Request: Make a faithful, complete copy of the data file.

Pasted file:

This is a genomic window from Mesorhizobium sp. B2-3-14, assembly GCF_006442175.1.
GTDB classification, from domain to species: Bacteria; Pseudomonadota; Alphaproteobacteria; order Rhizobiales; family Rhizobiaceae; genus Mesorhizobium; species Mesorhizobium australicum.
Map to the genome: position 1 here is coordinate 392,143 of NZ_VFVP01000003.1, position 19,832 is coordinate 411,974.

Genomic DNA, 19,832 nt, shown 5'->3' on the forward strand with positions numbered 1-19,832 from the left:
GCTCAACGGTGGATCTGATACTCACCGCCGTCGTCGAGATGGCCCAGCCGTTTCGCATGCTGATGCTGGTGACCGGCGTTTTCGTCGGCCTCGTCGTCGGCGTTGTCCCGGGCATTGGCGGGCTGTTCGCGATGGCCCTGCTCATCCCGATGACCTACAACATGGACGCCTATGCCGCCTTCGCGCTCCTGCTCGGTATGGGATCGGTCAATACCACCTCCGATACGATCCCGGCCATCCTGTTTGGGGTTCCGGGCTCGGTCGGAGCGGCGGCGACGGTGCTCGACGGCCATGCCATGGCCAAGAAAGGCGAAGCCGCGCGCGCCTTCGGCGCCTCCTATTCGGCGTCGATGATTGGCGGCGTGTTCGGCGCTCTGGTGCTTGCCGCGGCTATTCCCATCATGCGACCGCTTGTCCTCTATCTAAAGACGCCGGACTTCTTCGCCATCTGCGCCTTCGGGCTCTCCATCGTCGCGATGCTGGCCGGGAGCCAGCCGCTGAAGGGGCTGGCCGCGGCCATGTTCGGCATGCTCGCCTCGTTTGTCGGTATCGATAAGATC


This is a genomic window from Mesorhizobium sp. B2-3-14, assembly GCF_006442175.1.
GTDB classification, from domain to species: Bacteria; Pseudomonadota; Alphaproteobacteria; order Rhizobiales; family Rhizobiaceae; genus Mesorhizobium; species Mesorhizobium australicum.
Map to the genome: position 1 here is coordinate 392,143 of NZ_VFVP01000003.1, position 19,832 is coordinate 411,974.

Genomic DNA, 19,832 nt, shown 5'->3' on the forward strand with positions numbered 1-19,832 from the left:
GCTCAACGGTGGATCTGATACTCACCGCCGTCGTCGAGATGGCCCAGCCGTTTCGCATGCTGATGCTGGTGACCGGCGTTTTCGTCGGCCTCGTCGTCGGCGTTGTCCCGGGCATTGGCGGGCTGTTCGCGATGGCCCTGCTCATCCCGATGACCTACAACATGGACGCCTATGCCGCCTTCGCGCTCCTGCTCGGTATGGGATCGGTCAATACCACCTCCGATACGATCCCGGCCATCCTGTTTGGGGTTCCGGGCTCGGTCGGAGCGGCGGCGACGGTGCTCGACGGCCATGCCATGGCCAAGAAAGGCGAAGCCGCGCGCGCCTTCGGCGCCTCCTATTCGGCGTCGATGATTGGCGGCGTGTTCGGCGCTCTGGTGCTTGCCGCGGCTATTCCCATCATGCGACCGCTTGTCCTCTATCTAAAGACGCCGGACTTCTTCGCCATCTGCGCCTTCGGGCTCTCCATCGTCGCGATGCTGGCCGGGAGCCAGCCGCTGAAGGGGCTGGCCGCGGCCATGTTCGGCATGCTCGCCTCGTTTGTCGGTATCGATAAGATC